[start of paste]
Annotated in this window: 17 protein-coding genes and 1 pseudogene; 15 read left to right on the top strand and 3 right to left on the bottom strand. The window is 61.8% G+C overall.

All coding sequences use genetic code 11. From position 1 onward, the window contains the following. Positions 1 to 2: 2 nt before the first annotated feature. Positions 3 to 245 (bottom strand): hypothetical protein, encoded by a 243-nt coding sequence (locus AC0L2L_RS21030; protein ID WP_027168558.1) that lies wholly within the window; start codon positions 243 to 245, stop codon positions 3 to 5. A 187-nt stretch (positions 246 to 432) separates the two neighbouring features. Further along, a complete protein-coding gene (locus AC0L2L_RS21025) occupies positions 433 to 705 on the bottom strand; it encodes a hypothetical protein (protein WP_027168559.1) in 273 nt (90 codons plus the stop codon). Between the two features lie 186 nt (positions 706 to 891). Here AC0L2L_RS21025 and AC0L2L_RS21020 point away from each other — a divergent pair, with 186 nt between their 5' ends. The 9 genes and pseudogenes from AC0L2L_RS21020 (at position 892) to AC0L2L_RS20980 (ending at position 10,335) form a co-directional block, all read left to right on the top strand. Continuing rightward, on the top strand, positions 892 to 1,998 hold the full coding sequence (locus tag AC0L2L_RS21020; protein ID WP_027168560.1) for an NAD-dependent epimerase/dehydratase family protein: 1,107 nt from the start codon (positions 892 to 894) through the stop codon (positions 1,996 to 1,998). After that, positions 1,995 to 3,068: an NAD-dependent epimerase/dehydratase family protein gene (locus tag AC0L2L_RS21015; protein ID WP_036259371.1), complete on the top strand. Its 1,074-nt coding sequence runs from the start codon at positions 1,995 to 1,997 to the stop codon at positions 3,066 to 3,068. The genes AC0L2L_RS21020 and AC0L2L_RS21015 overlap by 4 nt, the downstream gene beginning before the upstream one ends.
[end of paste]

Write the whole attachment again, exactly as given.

Annotated in this window: 17 protein-coding genes and 1 pseudogene; 15 read left to right on the top strand and 3 right to left on the bottom strand. The window is 61.8% G+C overall.

All coding sequences use genetic code 11. From position 1 onward, the window contains the following. Positions 1 to 2: 2 nt before the first annotated feature. Positions 3 to 245 (bottom strand): hypothetical protein, encoded by a 243-nt coding sequence (locus AC0L2L_RS21030; protein ID WP_027168558.1) that lies wholly within the window; start codon positions 243 to 245, stop codon positions 3 to 5. A 187-nt stretch (positions 246 to 432) separates the two neighbouring features. Further along, a complete protein-coding gene (locus AC0L2L_RS21025) occupies positions 433 to 705 on the bottom strand; it encodes a hypothetical protein (protein WP_027168559.1) in 273 nt (90 codons plus the stop codon). Between the two features lie 186 nt (positions 706 to 891). Here AC0L2L_RS21025 and AC0L2L_RS21020 point away from each other — a divergent pair, with 186 nt between their 5' ends. The 9 genes and pseudogenes from AC0L2L_RS21020 (at position 892) to AC0L2L_RS20980 (ending at position 10,335) form a co-directional block, all read left to right on the top strand. Continuing rightward, on the top strand, positions 892 to 1,998 hold the full coding sequence (locus tag AC0L2L_RS21020; protein ID WP_027168560.1) for an NAD-dependent epimerase/dehydratase family protein: 1,107 nt from the start codon (positions 892 to 894) through the stop codon (positions 1,996 to 1,998). After that, positions 1,995 to 3,068: an NAD-dependent epimerase/dehydratase family protein gene (locus tag AC0L2L_RS21015; protein ID WP_036259371.1), complete on the top strand. Its 1,074-nt coding sequence runs from the start codon at positions 1,995 to 1,997 to the stop codon at positions 3,066 to 3,068. The genes AC0L2L_RS21020 and AC0L2L_RS21015 overlap by 4 nt, the downstream gene beginning before the upstream one ends.